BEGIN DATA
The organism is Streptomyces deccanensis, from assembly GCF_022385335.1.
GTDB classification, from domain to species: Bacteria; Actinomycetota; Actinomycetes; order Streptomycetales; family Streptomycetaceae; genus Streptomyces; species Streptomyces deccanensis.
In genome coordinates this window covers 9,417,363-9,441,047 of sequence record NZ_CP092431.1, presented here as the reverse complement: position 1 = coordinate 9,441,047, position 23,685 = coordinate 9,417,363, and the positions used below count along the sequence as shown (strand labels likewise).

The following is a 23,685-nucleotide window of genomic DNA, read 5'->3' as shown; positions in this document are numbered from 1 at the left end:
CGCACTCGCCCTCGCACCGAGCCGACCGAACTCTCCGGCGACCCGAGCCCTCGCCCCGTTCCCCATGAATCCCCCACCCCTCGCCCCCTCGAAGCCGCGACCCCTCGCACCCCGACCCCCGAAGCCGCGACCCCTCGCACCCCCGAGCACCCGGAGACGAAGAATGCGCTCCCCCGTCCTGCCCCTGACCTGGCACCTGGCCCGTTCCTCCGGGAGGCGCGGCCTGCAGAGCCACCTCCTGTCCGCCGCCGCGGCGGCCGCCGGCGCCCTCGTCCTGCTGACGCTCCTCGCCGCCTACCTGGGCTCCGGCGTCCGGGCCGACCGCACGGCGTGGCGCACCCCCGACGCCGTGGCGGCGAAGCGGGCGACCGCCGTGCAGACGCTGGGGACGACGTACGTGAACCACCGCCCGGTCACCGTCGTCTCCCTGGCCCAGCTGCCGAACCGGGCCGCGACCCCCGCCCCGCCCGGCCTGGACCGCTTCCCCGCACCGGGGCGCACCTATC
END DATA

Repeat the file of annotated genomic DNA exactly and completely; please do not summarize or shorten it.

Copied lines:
The organism is Streptomyces deccanensis, from assembly GCF_022385335.1.
GTDB classification, from domain to species: Bacteria; Actinomycetota; Actinomycetes; order Streptomycetales; family Streptomycetaceae; genus Streptomyces; species Streptomyces deccanensis.
In genome coordinates this window covers 9,417,363-9,441,047 of sequence record NZ_CP092431.1, presented here as the reverse complement: position 1 = coordinate 9,441,047, position 23,685 = coordinate 9,417,363, and the positions used below count along the sequence as shown (strand labels likewise).

The following is a 23,685-nucleotide window of genomic DNA, read 5'->3' as shown; positions in this document are numbered from 1 at the left end:
CGCACTCGCCCTCGCACCGAGCCGACCGAACTCTCCGGCGACCCGAGCCCTCGCCCCGTTCCCCATGAATCCCCCACCCCTCGCCCCCTCGAAGCCGCGACCCCTCGCACCCCGACCCCCGAAGCCGCGACCCCTCGCACCCCCGAGCACCCGGAGACGAAGAATGCGCTCCCCCGTCCTGCCCCTGACCTGGCACCTGGCCCGTTCCTCCGGGAGGCGCGGCCTGCAGAGCCACCTCCTGTCCGCCGCCGCGGCGGCCGCCGGCGCCCTCGTCCTGCTGACGCTCCTCGCCGCCTACCTGGGCTCCGGCGTCCGGGCCGACCGCACGGCGTGGCGCACCCCCGACGCCGTGGCGGCGAAGCGGGCGACCGCCGTGCAGACGCTGGGGACGACGTACGTGAACCACCGCCCGGTCACCGTCGTCTCCCTGGCCCAGCTGCCGAACCGGGCCGCGACCCCCGCCCCGCCCGGCCTGGACCGCTTCCCCGCACCGGGGCGCACCTATC